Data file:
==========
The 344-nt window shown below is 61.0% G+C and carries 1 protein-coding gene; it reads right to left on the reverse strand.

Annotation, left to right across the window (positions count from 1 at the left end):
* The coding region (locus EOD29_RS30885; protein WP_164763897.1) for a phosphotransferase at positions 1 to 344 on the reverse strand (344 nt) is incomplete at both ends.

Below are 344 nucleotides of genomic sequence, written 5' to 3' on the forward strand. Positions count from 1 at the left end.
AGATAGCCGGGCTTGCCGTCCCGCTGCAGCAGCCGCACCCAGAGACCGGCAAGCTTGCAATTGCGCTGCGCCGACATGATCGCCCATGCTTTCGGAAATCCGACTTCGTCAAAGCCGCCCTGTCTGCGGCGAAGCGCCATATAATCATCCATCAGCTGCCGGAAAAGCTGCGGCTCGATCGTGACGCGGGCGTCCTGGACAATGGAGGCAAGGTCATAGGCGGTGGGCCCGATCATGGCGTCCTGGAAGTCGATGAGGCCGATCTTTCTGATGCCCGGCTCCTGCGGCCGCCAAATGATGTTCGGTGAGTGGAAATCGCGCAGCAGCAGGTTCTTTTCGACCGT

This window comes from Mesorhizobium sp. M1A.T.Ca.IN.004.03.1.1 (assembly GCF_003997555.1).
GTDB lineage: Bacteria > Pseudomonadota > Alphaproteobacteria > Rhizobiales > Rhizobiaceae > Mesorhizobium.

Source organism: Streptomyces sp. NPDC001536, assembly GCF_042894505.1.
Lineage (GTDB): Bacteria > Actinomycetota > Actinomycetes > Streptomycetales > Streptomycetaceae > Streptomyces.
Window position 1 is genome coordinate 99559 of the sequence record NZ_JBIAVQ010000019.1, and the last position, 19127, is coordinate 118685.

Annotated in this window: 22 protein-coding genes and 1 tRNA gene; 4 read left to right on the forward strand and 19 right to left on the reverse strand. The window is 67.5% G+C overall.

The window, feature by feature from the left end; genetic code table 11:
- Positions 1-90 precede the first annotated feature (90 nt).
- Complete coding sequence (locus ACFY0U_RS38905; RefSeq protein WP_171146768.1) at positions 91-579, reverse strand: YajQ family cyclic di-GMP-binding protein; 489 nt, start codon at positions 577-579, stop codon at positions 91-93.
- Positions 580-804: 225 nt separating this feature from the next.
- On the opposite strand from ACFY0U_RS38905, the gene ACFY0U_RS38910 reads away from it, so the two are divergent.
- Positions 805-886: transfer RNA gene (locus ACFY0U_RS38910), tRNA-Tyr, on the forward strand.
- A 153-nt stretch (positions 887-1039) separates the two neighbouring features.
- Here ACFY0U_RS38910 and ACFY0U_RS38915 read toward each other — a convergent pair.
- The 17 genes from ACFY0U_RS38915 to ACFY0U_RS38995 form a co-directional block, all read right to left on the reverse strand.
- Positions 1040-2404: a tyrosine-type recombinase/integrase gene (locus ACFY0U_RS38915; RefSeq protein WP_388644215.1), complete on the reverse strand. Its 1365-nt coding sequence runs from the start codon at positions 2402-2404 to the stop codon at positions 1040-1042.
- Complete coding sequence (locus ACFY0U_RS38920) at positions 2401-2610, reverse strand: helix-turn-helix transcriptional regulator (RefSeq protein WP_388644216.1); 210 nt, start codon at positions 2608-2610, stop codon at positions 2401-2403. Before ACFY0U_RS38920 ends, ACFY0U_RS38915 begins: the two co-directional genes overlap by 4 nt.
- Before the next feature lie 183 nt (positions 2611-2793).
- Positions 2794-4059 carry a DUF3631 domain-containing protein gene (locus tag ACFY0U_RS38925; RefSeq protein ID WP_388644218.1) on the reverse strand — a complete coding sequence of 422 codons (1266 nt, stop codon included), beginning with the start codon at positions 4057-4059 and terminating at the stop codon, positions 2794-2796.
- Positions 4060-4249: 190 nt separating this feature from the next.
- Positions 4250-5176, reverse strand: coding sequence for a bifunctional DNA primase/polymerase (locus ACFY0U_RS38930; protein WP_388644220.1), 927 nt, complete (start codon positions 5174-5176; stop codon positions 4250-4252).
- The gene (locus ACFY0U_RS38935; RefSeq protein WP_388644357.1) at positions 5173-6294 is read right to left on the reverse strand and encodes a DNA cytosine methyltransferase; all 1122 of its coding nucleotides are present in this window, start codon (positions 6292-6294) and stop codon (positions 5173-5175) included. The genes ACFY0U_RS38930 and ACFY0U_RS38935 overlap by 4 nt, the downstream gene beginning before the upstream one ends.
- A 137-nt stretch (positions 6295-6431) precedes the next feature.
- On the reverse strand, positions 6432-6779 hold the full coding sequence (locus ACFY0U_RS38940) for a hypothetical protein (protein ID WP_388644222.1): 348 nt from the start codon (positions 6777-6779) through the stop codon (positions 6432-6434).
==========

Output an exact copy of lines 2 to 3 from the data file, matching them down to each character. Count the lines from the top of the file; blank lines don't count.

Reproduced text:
Annotation, left to right across the window (positions count from 1 at the left end):
* The coding region (locus EOD29_RS30885; protein WP_164763897.1) for a phosphotransferase at positions 1 to 344 on the reverse strand (344 nt) is incomplete at both ends.